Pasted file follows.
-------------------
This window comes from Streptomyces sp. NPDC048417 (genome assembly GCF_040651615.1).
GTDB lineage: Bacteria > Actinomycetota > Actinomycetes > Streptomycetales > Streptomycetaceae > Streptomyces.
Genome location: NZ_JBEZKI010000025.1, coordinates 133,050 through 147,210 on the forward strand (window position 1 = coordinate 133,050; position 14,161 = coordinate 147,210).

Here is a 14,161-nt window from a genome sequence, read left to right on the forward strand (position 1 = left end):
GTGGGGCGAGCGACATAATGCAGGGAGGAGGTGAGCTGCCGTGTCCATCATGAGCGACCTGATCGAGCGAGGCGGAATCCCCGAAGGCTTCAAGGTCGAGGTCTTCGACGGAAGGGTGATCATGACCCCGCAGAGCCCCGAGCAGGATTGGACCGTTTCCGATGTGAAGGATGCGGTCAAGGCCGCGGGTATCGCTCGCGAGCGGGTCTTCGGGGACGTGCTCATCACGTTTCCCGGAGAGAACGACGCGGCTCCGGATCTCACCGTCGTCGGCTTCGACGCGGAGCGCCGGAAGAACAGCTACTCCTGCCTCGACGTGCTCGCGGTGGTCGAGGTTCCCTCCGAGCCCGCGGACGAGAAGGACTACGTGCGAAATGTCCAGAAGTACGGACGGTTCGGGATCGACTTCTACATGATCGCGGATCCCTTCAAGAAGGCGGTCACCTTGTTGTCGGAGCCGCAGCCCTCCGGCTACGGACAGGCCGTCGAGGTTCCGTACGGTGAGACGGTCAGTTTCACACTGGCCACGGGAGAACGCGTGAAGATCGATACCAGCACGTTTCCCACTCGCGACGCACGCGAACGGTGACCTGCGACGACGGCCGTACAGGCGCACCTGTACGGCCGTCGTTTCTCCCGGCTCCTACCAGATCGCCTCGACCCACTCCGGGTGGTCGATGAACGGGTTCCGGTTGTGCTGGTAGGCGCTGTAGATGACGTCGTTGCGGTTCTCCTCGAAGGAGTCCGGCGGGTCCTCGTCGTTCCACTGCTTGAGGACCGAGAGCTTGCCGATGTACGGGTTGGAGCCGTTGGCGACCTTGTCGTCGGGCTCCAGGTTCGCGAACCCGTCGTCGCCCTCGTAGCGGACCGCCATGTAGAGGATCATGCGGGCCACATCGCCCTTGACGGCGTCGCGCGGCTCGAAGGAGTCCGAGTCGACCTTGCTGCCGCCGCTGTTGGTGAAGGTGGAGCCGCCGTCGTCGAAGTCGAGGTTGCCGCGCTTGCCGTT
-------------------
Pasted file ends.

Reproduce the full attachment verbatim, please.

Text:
This window comes from Streptomyces sp. NPDC048417 (genome assembly GCF_040651615.1).
GTDB lineage: Bacteria > Actinomycetota > Actinomycetes > Streptomycetales > Streptomycetaceae > Streptomyces.
Genome location: NZ_JBEZKI010000025.1, coordinates 133,050 through 147,210 on the forward strand (window position 1 = coordinate 133,050; position 14,161 = coordinate 147,210).

Here is a 14,161-nt window from a genome sequence, read left to right on the forward strand (position 1 = left end):
GTGGGGCGAGCGACATAATGCAGGGAGGAGGTGAGCTGCCGTGTCCATCATGAGCGACCTGATCGAGCGAGGCGGAATCCCCGAAGGCTTCAAGGTCGAGGTCTTCGACGGAAGGGTGATCATGACCCCGCAGAGCCCCGAGCAGGATTGGACCGTTTCCGATGTGAAGGATGCGGTCAAGGCCGCGGGTATCGCTCGCGAGCGGGTCTTCGGGGACGTGCTCATCACGTTTCCCGGAGAGAACGACGCGGCTCCGGATCTCACCGTCGTCGGCTTCGACGCGGAGCGCCGGAAGAACAGCTACTCCTGCCTCGACGTGCTCGCGGTGGTCGAGGTTCCCTCCGAGCCCGCGGACGAGAAGGACTACGTGCGAAATGTCCAGAAGTACGGACGGTTCGGGATCGACTTCTACATGATCGCGGATCCCTTCAAGAAGGCGGTCACCTTGTTGTCGGAGCCGCAGCCCTCCGGCTACGGACAGGCCGTCGAGGTTCCGTACGGTGAGACGGTCAGTTTCACACTGGCCACGGGAGAACGCGTGAAGATCGATACCAGCACGTTTCCCACTCGCGACGCACGCGAACGGTGACCTGCGACGACGGCCGTACAGGCGCACCTGTACGGCCGTCGTTTCTCCCGGCTCCTACCAGATCGCCTCGACCCACTCCGGGTGGTCGATGAACGGGTTCCGGTTGTGCTGGTAGGCGCTGTAGATGACGTCGTTGCGGTTCTCCTCGAAGGAGTCCGGCGGGTCCTCGTCGTTCCACTGCTTGAGGACCGAGAGCTTGCCGATGTACGGGTTGGAGCCGTTGGCGACCTTGTCGTCGGGCTCCAGGTTCGCGAACCCGTCGTCGCCCTCGTAGCGGACCGCCATGTAGAGGATCATGCGGGCCACATCGCCCTTGACGGCGTCGCGCGGCTCGAAGGAGTCCGAGTCGACCTTGCTGCCGCCGCTGTTGGTGAAGGTGGAGCCGCCGTCGTCGAAGTCGAGGTTGCCGCGCTTGCCGTT